When the weather outside is frightful, our most dependable chill-chasers have been (and still are) the French onion soup at Danielle’s Creperie and the clam chowder at Jamie’s Broadway Grille. Two keys that separate a great dish from a good one are consistency and top-quality ingredients, and the soup and the chowder have both.
Danielle’s owner Aaron Phillippi describes the onion-soup process: “We start the broth by cooking 100 pounds of onions. We stew that down for five hours to make the soup. As the onions cook down, they create a liquid by themselves. We add red wine, beef consomme and bay leaf. We put croutons into each bowl, which are used to hold up the cheese we bake on top. It’s Holland Gouda, with a little bit of Swiss Gruyère mixed in for more taste” ($5.59 and $6.59)
Jamie Bunnell’s clam chowder is made from tender chunks of sea clams, clam broth, white wine, sherry, cream, butter, bacon, potato, fresh thyme, bay leaves, Old Bay seasoning, celery, onion, carrot and coarsely ground black pepper ($4.95 and $5.95; 427 Broadway, 916-442-4044).
Moving beyond soup, Danielle’s has been a destination since it opened in 1984 in Town & Country Village, continuing its run after moving to Arden Town Center in 1997. Phillippi began as a server in 1990 and bought out the previous owners in 2000. It’s not a French restaurant in the same sense as, say, Café Plan B in midtown, but does offer escargot, pate and quiche, and uses words such as “jambon” for ham and “fromage” for cheese.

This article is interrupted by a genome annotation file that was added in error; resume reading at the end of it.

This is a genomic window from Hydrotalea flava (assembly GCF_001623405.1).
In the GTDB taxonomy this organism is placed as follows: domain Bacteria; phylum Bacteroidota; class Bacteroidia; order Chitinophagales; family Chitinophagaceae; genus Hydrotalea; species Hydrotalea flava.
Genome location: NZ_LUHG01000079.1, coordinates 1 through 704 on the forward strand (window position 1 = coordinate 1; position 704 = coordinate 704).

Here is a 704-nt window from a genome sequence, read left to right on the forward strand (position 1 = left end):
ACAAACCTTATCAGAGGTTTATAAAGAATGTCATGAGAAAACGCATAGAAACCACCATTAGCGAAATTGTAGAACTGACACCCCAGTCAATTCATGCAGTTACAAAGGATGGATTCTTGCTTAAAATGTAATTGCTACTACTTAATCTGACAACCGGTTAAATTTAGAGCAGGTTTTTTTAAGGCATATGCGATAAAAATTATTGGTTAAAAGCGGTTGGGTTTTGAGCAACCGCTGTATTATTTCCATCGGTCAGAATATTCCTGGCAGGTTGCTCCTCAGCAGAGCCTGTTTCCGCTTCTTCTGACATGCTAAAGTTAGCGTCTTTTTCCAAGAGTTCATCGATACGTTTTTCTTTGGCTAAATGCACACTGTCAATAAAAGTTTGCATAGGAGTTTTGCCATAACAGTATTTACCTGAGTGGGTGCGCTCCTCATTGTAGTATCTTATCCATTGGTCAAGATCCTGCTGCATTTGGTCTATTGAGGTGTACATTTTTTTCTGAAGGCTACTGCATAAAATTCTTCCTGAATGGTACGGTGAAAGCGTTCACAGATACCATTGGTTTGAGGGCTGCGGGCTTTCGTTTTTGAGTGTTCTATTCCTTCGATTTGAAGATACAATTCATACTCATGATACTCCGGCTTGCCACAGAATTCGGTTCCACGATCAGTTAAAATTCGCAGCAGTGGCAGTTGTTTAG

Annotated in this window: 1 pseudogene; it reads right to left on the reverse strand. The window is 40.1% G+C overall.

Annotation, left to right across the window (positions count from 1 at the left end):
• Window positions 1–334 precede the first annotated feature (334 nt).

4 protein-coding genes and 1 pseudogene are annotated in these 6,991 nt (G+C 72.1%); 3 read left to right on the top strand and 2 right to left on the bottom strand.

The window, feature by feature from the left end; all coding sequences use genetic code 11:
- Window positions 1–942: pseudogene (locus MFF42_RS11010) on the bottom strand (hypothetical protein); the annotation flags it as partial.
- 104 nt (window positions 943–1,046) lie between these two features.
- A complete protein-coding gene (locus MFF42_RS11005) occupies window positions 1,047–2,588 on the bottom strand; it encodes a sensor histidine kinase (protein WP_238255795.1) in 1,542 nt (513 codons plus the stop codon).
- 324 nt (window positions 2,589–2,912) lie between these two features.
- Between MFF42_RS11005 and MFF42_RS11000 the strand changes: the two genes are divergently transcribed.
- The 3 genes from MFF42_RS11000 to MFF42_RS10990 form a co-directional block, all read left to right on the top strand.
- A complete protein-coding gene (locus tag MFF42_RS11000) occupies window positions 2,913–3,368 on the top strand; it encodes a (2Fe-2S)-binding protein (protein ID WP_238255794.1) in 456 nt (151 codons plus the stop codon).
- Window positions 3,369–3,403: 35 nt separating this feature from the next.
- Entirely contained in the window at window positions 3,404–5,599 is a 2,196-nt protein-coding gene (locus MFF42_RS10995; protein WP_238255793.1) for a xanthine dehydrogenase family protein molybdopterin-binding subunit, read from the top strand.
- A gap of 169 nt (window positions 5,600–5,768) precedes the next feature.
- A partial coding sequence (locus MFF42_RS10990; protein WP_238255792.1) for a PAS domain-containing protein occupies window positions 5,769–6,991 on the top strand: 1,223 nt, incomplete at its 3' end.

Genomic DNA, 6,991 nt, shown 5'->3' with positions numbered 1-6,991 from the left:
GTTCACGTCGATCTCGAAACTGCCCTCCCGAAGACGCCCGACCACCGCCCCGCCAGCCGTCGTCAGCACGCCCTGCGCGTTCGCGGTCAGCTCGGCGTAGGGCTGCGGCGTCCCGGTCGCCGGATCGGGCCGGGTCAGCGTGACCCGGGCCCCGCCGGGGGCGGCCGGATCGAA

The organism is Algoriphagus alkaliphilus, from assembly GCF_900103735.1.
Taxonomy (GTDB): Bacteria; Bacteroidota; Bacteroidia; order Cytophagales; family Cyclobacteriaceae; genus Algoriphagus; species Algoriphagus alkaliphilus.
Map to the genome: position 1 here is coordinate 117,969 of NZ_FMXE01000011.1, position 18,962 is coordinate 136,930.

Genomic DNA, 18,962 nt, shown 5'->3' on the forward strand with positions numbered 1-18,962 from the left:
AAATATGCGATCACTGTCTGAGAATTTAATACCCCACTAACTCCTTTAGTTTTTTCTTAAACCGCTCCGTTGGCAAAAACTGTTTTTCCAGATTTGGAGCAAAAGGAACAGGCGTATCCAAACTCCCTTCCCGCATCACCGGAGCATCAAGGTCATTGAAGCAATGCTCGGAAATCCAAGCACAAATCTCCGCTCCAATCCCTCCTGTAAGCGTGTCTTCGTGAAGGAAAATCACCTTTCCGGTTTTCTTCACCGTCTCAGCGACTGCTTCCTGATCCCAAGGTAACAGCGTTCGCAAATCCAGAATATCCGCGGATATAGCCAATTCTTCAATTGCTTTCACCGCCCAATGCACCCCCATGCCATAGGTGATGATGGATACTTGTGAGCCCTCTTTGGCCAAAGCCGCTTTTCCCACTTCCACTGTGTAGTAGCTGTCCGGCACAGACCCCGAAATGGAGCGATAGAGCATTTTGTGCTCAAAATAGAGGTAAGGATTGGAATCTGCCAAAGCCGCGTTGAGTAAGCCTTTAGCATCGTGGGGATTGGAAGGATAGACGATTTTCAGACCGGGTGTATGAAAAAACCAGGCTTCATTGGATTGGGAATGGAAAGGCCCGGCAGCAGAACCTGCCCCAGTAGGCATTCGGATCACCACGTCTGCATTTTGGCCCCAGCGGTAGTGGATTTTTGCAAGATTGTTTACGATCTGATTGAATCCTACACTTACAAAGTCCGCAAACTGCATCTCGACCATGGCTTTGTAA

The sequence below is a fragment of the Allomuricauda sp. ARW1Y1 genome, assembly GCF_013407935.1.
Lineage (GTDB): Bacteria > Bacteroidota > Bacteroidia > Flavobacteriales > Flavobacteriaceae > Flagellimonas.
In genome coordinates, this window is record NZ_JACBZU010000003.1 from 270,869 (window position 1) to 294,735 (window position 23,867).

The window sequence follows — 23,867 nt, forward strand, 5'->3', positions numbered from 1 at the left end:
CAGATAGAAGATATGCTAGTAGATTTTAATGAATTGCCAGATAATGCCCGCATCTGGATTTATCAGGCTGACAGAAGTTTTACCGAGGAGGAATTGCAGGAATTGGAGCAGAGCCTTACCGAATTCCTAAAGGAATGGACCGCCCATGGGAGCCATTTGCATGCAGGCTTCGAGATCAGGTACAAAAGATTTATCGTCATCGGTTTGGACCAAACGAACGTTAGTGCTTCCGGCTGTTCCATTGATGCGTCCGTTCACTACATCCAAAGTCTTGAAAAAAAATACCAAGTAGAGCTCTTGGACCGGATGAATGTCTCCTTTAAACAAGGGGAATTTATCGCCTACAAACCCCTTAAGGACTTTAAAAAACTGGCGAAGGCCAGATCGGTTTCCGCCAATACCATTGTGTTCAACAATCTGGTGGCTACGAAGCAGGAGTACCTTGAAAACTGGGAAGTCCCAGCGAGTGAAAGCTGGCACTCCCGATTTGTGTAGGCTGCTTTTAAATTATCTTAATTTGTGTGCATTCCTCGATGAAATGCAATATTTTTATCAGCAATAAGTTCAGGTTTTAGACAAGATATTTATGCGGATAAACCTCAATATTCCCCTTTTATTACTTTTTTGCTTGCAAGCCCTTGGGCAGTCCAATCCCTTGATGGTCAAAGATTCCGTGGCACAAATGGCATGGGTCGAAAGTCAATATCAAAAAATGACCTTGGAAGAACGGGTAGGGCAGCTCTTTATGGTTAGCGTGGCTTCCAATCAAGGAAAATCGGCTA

A big part of its clientele has always been the “lunch ladies” of a certain age, though a younger crowd does come in for the desserts, Phillippi said. “I think what keeps more young people from eating here is their preconception of what crepes are. They think of them as dainty fruit-filled ‘Give me six to fill me up’ (pastries), but that’s not our crepes. We’ve Americanized them by making them into meals.”
Yes, they’re hefty and fill the plate. The menu shows nine veggie crepes, seven meat (including the rarely seen picadillo, the Latin American mix of spiced ground beef with raisins and olives), two chicken, two seafood, and 12 dessert crepes. The menu goes on with sandwiches, salads and soups, plus a big breakfast. The nice surprise is: Nothing costs more than $10.
A lunch pal and I grabbed a bite there recently, sitting in uncomfortably hard chairs that were too low for the scuffed table. Though the dining room is decorated with multimedia art for sale and brightened by the many windows and the good cheer of the servers, it still looked a bit fatigued.
Phillippi says changes are coming. “Although we’ve kept up the furnishings rather well, they’re (showing their age),” he said. “We need an updated look, so over the next year I will speak with an interior decorator and redo the inside of the restaurant. I want to keep it nice, but casual.”
To attract a younger crowd, he contracted with a marketing company that will blitz the Danielle’s brand over social media platforms beginning in January.
Back at the table, the lunch pal raised an eyebrow over his crepe Normande. “I’m not a crepe kind of guy,” he griped. “If I want a pancake, I’ll get a stack.” The crepe was filled with bay shrimp and bay scallops in a rich and creamy sauce. He took a bite, then another. “This is really good,” he conceded, “and I can’t believe how inexpensive it is.”